# Waiting time in a merged queue described by a random variable with exponential distribution.

I have a problem with merging 2 exponential distributions.

Let's say that: people need to wait in a queue $$1$$ and then wait in queue $$2$$ or queue $$3$$ (with probability $$\frac{1}{2}$$ for each).

1. Waiting time in queue $$1$$ is a random variable with an exponential distribution, mean of $$\frac{1}{3}$$ hour.
2. Waiting time in queue $$2$$ is a random variable with an exponential distribution, mean of $$\frac{1}{4}$$ hour
3. Waiting time in queue $$3$$ is a random variable with an exponential distribution, mean of $$\frac{1}{5}$$ hour.

All these random variables are independent.

What's the probability that some man will wait for less than $$20$$ minutes?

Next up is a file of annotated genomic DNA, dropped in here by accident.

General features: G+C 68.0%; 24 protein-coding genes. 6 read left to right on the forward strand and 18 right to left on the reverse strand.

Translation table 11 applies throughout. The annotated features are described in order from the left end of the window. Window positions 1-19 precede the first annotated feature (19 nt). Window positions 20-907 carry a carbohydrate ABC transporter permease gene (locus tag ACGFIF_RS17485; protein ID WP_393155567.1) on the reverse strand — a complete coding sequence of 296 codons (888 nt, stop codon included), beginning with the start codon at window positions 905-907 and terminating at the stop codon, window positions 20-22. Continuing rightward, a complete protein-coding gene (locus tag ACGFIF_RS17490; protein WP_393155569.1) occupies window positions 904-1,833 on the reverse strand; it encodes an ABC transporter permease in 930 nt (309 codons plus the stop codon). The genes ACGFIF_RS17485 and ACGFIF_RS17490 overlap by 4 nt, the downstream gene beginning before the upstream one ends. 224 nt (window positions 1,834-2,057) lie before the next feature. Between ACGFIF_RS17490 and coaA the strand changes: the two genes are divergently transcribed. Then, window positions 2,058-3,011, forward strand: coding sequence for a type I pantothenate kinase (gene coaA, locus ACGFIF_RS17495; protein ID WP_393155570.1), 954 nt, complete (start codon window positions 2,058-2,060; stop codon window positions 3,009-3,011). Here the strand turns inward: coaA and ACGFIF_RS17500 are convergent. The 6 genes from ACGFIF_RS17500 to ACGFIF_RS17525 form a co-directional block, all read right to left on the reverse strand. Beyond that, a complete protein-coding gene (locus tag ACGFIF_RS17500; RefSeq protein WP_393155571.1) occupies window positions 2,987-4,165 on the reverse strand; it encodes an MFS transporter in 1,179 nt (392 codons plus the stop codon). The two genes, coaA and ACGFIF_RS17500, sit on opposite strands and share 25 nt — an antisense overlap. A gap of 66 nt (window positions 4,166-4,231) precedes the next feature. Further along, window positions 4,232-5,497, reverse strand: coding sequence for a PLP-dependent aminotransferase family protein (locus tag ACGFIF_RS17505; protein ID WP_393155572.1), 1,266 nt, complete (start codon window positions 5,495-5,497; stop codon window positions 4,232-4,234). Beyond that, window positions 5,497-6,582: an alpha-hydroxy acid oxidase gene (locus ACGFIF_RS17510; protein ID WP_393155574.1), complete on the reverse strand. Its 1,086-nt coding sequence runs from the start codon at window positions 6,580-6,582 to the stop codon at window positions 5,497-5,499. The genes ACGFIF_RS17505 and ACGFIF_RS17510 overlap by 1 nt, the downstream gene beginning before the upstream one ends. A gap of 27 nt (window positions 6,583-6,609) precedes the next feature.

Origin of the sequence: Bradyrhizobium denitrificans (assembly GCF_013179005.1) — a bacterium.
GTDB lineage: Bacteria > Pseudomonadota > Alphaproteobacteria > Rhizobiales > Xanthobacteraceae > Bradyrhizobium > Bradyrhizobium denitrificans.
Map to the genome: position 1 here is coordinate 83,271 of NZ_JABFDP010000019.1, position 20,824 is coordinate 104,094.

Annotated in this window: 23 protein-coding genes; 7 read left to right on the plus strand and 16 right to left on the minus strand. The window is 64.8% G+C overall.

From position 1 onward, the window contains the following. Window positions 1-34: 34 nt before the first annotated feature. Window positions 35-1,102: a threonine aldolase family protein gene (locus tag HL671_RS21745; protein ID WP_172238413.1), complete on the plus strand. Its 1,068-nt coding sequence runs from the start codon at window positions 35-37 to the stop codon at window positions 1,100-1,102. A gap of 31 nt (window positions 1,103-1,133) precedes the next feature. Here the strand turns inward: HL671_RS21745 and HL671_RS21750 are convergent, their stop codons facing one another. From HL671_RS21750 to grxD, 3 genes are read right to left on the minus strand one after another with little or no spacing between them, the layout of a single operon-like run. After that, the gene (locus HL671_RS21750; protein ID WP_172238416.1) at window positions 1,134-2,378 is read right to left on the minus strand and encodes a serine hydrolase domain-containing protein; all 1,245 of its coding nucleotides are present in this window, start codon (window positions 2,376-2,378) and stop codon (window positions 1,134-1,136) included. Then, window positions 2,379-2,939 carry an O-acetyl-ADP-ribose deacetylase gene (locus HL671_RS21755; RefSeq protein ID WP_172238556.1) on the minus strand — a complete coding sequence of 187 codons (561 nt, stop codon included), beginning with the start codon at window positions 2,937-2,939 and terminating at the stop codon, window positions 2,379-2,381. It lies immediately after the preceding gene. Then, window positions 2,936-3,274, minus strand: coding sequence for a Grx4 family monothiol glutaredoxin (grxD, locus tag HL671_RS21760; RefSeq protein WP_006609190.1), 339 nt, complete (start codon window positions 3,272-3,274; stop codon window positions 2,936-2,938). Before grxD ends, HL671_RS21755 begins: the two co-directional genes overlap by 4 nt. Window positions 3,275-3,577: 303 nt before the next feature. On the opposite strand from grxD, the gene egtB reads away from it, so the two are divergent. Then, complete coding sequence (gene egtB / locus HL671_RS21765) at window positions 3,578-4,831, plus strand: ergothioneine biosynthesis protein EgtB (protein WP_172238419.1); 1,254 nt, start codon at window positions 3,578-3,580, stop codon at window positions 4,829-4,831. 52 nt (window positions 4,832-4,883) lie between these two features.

I would know how to answer when taking the probability for $$1$$ queue ($$1$$ exponential distribution). However, I don't know how to merge them together because a man can wait for a relatively short time in the first one and for a relatively long time in a second. I don't know how to capture it with a description in a form of inequality using both exponential distributions.

• hint... Poisson May 29, 2023 at 4:48

$$P(T<1/3)=\tfrac12 P(T_1+T_2<1/3)+\tfrac12 P(T_1+T_3<1/3).$$
Then use the following result giving the cdf (cumulative distribution function) of the sum of two independent exponential random variables $$X,Y$$ with resp. parameters $$\lambda,\mu$$ :
$$P(X+Y